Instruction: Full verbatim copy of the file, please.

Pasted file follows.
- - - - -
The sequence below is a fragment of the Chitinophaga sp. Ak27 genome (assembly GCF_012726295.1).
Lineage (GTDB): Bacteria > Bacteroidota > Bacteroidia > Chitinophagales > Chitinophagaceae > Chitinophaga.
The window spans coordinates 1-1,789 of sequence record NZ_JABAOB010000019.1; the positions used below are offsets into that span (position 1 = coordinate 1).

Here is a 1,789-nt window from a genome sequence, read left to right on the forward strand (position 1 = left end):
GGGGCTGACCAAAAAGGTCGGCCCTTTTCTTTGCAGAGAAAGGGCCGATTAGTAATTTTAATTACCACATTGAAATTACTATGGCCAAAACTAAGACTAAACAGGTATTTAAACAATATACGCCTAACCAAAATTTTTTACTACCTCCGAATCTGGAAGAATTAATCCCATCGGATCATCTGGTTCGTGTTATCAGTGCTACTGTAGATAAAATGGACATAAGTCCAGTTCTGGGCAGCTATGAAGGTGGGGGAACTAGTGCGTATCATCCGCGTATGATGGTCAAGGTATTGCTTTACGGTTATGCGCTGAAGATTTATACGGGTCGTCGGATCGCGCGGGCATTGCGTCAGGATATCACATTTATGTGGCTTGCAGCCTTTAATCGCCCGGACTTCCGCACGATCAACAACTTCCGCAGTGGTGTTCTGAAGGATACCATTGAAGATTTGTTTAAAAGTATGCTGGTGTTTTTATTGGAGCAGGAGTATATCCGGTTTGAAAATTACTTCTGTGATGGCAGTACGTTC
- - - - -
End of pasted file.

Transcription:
The sequence below is a fragment of the Chitinophaga sp. Ak27 genome (assembly GCF_012726295.1).
Lineage (GTDB): Bacteria > Bacteroidota > Bacteroidia > Chitinophagales > Chitinophagaceae > Chitinophaga.
The window spans coordinates 1-1,789 of sequence record NZ_JABAOB010000019.1; the positions used below are offsets into that span (position 1 = coordinate 1).

Here is a 1,789-nt window from a genome sequence, read left to right on the forward strand (position 1 = left end):
GGGGCTGACCAAAAAGGTCGGCCCTTTTCTTTGCAGAGAAAGGGCCGATTAGTAATTTTAATTACCACATTGAAATTACTATGGCCAAAACTAAGACTAAACAGGTATTTAAACAATATACGCCTAACCAAAATTTTTTACTACCTCCGAATCTGGAAGAATTAATCCCATCGGATCATCTGGTTCGTGTTATCAGTGCTACTGTAGATAAAATGGACATAAGTCCAGTTCTGGGCAGCTATGAAGGTGGGGGAACTAGTGCGTATCATCCGCGTATGATGGTCAAGGTATTGCTTTACGGTTATGCGCTGAAGATTTATACGGGTCGTCGGATCGCGCGGGCATTGCGTCAGGATATCACATTTATGTGGCTTGCAGCCTTTAATCGCCCGGACTTCCGCACGATCAACAACTTCCGCAGTGGTGTTCTGAAGGATACCATTGAAGATTTGTTTAAAAGTATGCTGGTGTTTTTATTGGAGCAGGAGTATATCCGGTTTGAAAATTACTTCTGTGATGGCAGTACGTTC